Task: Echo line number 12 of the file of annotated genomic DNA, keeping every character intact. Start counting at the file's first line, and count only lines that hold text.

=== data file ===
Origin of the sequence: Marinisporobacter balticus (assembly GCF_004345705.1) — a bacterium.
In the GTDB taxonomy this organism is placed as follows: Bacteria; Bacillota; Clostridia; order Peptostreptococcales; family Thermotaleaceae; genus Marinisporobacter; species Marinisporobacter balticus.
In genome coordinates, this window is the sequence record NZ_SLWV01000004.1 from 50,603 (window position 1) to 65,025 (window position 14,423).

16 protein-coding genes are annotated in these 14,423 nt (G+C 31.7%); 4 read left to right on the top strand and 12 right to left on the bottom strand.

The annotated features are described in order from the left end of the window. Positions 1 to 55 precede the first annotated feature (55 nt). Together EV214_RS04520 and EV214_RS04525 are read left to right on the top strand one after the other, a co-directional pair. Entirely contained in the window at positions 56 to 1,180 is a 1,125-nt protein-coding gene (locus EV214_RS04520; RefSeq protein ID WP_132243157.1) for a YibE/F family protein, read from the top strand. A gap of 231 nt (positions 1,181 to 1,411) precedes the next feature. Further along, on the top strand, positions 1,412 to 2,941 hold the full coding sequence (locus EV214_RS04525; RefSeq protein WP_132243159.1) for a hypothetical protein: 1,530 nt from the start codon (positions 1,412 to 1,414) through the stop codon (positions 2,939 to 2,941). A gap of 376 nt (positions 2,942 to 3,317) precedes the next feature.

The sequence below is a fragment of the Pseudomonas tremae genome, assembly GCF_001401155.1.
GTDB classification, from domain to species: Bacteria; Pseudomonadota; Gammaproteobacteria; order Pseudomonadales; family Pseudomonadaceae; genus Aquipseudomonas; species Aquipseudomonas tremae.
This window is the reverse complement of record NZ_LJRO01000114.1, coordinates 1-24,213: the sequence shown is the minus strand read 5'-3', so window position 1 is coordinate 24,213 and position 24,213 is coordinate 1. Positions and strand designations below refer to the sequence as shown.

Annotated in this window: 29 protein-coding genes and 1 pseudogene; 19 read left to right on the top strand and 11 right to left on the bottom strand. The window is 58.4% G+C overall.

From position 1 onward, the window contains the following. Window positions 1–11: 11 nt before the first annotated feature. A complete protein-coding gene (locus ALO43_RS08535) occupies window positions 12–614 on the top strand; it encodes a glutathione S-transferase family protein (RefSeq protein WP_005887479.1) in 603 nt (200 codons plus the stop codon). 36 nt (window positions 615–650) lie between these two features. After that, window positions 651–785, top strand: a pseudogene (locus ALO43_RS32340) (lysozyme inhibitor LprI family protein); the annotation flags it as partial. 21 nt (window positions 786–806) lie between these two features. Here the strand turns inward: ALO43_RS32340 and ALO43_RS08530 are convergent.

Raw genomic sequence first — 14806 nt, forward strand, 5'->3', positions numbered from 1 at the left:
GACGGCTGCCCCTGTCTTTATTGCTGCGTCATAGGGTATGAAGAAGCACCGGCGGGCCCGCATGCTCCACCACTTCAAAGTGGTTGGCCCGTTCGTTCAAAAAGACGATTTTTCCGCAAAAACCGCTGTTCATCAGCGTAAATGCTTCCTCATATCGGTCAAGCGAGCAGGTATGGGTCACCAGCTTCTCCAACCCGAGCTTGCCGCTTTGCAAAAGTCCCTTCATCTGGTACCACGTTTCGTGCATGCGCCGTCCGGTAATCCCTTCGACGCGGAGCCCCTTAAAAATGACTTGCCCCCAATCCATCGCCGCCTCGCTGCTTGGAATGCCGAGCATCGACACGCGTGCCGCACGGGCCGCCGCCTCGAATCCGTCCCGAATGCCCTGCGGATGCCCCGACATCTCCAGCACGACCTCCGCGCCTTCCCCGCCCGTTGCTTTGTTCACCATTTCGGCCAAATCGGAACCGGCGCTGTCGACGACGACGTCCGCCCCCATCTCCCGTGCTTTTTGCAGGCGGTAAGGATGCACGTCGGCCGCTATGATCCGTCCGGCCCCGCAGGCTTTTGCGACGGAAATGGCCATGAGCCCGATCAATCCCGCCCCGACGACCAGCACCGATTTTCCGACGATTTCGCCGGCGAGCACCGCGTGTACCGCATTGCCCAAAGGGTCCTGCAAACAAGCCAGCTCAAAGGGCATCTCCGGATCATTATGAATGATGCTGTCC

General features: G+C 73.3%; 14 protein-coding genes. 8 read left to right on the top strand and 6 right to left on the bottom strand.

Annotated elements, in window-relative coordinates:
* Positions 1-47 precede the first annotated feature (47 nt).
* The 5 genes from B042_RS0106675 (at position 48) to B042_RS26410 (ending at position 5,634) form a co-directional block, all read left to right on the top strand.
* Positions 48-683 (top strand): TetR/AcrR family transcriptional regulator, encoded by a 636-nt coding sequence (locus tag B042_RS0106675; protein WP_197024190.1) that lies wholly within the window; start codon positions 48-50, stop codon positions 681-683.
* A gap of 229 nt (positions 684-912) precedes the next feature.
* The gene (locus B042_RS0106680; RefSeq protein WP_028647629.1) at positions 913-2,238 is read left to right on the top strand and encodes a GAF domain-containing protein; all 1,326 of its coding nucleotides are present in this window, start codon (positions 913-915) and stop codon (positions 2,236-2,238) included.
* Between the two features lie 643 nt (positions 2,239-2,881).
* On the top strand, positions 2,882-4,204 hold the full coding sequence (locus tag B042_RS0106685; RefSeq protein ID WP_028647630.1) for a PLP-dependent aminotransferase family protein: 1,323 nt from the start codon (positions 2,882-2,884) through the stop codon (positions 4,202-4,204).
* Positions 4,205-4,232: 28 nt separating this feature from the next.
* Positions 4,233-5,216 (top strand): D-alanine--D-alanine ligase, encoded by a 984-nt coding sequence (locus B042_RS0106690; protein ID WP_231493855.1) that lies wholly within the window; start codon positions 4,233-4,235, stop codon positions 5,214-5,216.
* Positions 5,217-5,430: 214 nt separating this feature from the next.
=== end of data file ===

GACGGCTGCCCCTGTCTTTATTGCTGCGTCATAGGGTATGAAGAAGCACCGGCGGGCCCGCATGCTCCACCACTTCAAAGTGGTTGGCCCGTTCGTTCAAAAAGACGATTTTTCCGCAAAAACCGCTGTTCATCAGCGTAAATGCTTCCTCATATCGGTCAAGCGAGCAGGTATGGGTCACCAGCTTCTCCAACCCGAGCTTGCCGCTTTGCAAAAGTCCCTTCATCTGGTACCACGTTTCGTGCATGCGCCGTCCGGTAATCCCTTCGACGCGGAGCCCCTTAAAAATGACTTGCCCCCAATCCATCGCCGCCTCGCTGCTTGGAATGCCGAGCATCGACACGCGTGCCGCACGGGCCGCCGCCTCGAATCCGTCCCGAATGCCCTGCGGATGCCCCGACATCTCCAGCACGACCTCCGCGCCTTCCCCGCCCGTTGCTTTGTTCACCATTTCGGCCAAATCGGAACCGGCGCTGTCGACGACGACGTCCGCCCCCATCTCCCGTGCTTTTTGCAGGCGGTAAGGATGCACGTCGGCCGCTATGATCCGTCCGGCCCCGCAGGCTTTTGCGACGGAAATGGCCATGAGCCCGATCAATCCCGCCCCGACGACCAGCACCGATTTTCCGACGATTTCGCCGGCGAGCACCGCGTGTACCGCATTGCCCAAAGGGTCCTGCAAACAAGCCAGCTCAAAGGGCATCTCCGGATCATTATGAATGATGCTGTCC